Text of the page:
“We’ve been using Modo for about 10 years,” says Robert Simons. “I use it on all the films and videogames as a kind of concept model engine. I build out models and render them directly in Modo, then kick them out to Photoshop to do final paintovers.”

For Kaidro’s mechs, Simons developed a VR-based workflow, creating base assets in Modo, then assembling them in Gravity Sketch.

“It meant I could pose them without having to rig them,” he explains. “Once I had everything posed, I brought it all back into Modo, rendered a 360°  panoramic view, then painted it up in Photoshop. When you put it into a VR headset, you’re standing inside a concept art piece.”

Simons is now looking forward to testing the new VR viewport in Modo’s 12 Series. “Sometimes I’ll export a model into Unreal Engine without having seen it in virtual reality, and it looks kind of weird,” he says. “But when I get to create it in VR, and put it into the game engine in VR, it’s one-to-one. There’s no guessing any more.”

 

Free Modo 12 Trial >

 

Designing in VR: AMD Radeon Pro and Modo 12 Series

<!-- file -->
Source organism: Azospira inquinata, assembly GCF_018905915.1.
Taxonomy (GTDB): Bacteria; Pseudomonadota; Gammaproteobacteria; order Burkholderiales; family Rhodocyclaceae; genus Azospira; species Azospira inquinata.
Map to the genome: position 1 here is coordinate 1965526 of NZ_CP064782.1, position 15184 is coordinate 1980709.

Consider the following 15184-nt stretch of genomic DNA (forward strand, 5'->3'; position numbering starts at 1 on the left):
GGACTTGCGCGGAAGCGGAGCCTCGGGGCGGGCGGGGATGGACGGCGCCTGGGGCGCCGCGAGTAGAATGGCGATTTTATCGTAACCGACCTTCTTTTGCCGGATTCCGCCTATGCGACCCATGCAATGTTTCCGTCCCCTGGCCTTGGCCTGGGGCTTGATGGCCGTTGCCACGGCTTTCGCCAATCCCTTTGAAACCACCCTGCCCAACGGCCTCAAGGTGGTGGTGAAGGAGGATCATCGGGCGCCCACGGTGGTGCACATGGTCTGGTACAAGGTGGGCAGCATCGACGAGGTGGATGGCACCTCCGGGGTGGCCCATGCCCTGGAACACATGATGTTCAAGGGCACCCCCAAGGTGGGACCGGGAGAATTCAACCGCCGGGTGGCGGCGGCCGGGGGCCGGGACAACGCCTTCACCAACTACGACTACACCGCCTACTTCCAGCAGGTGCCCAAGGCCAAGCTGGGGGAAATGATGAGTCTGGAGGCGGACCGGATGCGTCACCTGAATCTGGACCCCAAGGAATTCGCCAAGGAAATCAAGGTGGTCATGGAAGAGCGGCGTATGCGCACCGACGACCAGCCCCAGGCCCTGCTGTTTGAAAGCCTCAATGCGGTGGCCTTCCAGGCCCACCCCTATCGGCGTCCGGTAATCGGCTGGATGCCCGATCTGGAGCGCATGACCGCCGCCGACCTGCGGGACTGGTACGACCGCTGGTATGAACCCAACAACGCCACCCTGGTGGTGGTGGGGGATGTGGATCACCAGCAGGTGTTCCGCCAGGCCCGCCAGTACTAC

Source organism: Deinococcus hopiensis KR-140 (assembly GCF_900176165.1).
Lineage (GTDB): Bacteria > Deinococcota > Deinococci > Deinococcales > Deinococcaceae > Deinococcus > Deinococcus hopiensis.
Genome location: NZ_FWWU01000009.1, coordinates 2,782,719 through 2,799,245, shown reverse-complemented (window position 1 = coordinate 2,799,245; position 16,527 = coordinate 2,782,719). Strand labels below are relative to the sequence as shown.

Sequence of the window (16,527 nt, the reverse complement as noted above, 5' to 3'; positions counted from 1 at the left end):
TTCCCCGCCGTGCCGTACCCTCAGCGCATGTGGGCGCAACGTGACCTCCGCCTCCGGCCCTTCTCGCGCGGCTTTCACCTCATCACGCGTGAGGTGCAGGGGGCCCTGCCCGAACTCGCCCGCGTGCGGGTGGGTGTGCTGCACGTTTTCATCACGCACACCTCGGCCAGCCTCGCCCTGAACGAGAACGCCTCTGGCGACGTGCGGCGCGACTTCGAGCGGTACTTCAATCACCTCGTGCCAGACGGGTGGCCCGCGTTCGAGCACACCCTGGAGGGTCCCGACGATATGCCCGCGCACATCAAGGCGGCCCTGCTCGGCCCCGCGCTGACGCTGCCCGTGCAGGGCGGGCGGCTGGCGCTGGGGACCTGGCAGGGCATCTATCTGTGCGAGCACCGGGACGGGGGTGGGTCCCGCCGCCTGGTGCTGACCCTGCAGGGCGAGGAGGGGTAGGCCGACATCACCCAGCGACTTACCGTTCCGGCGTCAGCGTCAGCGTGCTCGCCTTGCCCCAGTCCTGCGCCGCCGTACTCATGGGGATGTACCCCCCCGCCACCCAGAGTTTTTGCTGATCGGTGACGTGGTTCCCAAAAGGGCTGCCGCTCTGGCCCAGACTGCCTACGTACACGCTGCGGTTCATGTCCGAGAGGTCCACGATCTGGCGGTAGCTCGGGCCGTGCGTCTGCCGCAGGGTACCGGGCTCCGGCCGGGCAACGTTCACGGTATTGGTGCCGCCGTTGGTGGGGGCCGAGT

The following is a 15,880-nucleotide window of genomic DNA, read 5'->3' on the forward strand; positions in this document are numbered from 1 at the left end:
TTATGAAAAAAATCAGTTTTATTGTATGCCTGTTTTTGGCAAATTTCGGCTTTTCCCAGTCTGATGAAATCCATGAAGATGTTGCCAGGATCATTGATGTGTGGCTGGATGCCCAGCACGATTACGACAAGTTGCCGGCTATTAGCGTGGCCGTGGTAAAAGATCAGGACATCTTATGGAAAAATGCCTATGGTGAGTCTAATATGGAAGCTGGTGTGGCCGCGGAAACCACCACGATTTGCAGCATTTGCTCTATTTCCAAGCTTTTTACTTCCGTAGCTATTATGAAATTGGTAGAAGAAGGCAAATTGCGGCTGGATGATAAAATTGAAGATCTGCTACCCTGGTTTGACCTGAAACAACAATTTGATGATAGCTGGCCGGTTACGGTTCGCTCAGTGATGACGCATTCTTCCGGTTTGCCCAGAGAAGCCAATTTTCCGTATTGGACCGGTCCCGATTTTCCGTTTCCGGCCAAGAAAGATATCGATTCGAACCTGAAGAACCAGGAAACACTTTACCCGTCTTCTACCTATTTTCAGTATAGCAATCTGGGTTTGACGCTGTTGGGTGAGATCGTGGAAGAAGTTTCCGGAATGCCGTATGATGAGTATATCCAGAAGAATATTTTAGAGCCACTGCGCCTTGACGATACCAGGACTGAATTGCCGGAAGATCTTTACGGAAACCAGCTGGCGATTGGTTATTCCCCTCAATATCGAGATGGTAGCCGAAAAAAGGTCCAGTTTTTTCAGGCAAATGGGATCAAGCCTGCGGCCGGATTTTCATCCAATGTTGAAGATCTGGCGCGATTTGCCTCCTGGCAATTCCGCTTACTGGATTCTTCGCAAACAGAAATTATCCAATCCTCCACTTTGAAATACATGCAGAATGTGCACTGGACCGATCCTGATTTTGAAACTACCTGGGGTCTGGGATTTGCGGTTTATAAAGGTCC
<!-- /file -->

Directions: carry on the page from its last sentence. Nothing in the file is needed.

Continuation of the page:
Rob Jamieson from AMD discusses how AMD works with Foundry’s award-winning applications Modo and Nuke

Users of Foundry’s software now have more ways than ever to harness the computing power of modern professional graphics cards.

Compositors needing to do clean-up or rig removal can make use of NukeX’s Smart Vector toolset, newly GPU-accelerated in Nuke 11.2. Designers and games artists can explore their work in virtual reality, thanks to Modo 12.1’s integrated VR viewport. And Radeon™ ProRender, due in a future release of the software, provides look dev and visualisation professionals with a fast, intuitive GPU-based renderer.

Whether you work on Windows®, Linux® or macOS®, AMD has a GPU to meet your needs. Windows and Linux users can take advantage of the Radeon™ Pro WX Series of workstation graphics cards: the top-of-the-range Radeon™ Pro WX 9100 provides 12.29 Teraflops of peak single-precision floating-point compute performance and 16GB of high-bandwidth HBM2 memory.

Meanwhile, Mac users can harness the power of the Radeon™ Pro cards in iMac® and iMac Pro™ workstations. In this supplement, you can discover how Steelhead’s 5K iMacs enable the LA post house to turn around ads in hours, not days – while external GPU breakaway boxes containing cards like the Radeon Pro WX 9100 could help squeeze new life out of its older hardware. To find out more, read on.

Rob Jamieson
ISV Manager, AMD

Rob